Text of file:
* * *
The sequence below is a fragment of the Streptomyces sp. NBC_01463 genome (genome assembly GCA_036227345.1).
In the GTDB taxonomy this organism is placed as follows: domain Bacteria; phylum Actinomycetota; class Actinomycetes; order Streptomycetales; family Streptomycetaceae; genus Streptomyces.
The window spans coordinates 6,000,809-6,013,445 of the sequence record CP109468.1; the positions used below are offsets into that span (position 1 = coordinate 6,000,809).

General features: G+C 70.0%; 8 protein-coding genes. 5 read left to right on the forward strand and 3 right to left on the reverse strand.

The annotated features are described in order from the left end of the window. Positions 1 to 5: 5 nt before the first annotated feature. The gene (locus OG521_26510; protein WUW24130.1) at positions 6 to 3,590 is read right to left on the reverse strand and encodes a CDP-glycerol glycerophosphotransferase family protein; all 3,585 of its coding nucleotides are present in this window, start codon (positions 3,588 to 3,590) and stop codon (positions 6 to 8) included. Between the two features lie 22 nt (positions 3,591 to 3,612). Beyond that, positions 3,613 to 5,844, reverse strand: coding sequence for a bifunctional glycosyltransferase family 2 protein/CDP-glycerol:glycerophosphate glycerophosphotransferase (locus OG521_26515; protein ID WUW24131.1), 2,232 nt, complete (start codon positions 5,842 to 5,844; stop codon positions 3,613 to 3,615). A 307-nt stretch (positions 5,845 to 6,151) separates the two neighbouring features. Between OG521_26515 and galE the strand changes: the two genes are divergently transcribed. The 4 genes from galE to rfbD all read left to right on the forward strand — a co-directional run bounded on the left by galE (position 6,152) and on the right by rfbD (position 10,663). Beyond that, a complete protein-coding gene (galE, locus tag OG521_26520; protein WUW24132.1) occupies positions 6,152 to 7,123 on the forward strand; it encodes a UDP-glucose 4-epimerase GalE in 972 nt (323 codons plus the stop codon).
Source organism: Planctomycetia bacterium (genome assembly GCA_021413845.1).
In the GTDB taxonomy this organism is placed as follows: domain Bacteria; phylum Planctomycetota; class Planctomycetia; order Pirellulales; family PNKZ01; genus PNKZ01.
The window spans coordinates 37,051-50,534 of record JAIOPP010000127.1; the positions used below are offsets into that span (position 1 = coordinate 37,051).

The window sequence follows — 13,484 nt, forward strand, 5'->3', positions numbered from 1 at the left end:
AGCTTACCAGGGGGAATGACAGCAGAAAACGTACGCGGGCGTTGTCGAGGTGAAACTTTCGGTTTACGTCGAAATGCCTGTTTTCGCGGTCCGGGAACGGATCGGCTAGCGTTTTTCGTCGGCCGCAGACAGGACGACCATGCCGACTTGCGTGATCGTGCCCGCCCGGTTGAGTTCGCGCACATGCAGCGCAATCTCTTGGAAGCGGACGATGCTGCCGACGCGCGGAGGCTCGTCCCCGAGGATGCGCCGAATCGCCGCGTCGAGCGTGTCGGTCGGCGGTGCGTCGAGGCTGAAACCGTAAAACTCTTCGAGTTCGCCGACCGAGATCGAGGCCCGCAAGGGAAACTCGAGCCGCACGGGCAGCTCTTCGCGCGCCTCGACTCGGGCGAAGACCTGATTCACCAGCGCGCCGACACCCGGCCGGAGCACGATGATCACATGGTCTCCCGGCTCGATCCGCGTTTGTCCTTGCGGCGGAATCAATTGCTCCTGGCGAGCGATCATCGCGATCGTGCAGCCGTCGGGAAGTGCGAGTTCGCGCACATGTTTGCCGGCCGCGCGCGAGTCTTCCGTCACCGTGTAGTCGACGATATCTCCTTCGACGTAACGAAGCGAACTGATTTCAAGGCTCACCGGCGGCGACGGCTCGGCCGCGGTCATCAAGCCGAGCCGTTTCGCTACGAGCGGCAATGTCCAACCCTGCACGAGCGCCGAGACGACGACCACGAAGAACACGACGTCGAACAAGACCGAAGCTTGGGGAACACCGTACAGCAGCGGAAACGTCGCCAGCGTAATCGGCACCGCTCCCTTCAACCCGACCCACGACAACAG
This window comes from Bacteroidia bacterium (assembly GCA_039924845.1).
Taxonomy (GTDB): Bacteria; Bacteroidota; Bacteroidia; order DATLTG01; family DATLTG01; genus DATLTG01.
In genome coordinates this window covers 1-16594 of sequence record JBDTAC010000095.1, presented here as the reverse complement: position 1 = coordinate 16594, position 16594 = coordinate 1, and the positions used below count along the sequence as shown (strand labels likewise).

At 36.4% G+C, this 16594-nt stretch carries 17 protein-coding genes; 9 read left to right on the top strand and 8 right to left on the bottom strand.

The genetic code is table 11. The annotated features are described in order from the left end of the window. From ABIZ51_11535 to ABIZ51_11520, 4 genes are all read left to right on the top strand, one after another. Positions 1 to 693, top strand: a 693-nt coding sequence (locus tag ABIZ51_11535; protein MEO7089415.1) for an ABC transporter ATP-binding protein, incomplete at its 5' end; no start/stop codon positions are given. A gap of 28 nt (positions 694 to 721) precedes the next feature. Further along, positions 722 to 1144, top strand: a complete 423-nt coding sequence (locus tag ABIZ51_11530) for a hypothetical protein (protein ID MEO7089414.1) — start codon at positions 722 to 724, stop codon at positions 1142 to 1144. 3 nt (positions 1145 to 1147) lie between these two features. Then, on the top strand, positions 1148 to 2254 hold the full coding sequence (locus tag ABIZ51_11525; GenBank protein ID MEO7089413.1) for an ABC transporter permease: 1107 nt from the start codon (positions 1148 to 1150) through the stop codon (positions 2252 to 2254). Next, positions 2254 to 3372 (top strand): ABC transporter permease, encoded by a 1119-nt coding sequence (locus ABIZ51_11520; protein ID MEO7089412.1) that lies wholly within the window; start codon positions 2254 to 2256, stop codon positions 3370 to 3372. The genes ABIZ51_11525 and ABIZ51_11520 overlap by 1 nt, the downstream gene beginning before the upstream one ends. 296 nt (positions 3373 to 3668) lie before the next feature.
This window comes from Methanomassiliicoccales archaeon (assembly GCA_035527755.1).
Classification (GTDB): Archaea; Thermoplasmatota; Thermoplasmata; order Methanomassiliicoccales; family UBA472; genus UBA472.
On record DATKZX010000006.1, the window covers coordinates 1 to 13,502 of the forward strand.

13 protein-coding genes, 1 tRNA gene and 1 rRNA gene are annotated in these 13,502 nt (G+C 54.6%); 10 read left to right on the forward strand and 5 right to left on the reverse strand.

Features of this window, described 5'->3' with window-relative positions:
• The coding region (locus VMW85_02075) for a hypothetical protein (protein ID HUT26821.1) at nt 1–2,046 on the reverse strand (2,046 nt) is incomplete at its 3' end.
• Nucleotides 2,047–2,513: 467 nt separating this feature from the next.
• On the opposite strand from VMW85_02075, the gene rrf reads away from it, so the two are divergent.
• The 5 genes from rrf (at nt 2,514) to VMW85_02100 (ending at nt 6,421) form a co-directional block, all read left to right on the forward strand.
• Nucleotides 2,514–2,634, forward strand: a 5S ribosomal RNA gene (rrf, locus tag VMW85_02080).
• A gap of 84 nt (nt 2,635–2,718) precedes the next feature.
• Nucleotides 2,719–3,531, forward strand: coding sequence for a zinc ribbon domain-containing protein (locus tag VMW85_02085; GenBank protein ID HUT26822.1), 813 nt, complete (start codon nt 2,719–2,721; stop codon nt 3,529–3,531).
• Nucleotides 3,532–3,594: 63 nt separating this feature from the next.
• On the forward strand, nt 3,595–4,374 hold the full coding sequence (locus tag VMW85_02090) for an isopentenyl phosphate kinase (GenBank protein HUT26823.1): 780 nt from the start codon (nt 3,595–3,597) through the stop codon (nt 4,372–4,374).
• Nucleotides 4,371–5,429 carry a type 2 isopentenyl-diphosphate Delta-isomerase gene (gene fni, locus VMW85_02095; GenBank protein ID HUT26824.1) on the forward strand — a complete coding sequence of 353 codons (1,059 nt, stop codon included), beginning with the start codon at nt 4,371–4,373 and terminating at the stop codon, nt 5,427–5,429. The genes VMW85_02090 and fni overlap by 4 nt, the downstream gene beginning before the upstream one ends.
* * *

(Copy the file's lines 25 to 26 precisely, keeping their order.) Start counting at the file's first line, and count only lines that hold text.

• Nucleotides 2,514–2,634, forward strand: a 5S ribosomal RNA gene (rrf, locus tag VMW85_02080).
• A gap of 84 nt (nt 2,635–2,718) precedes the next feature.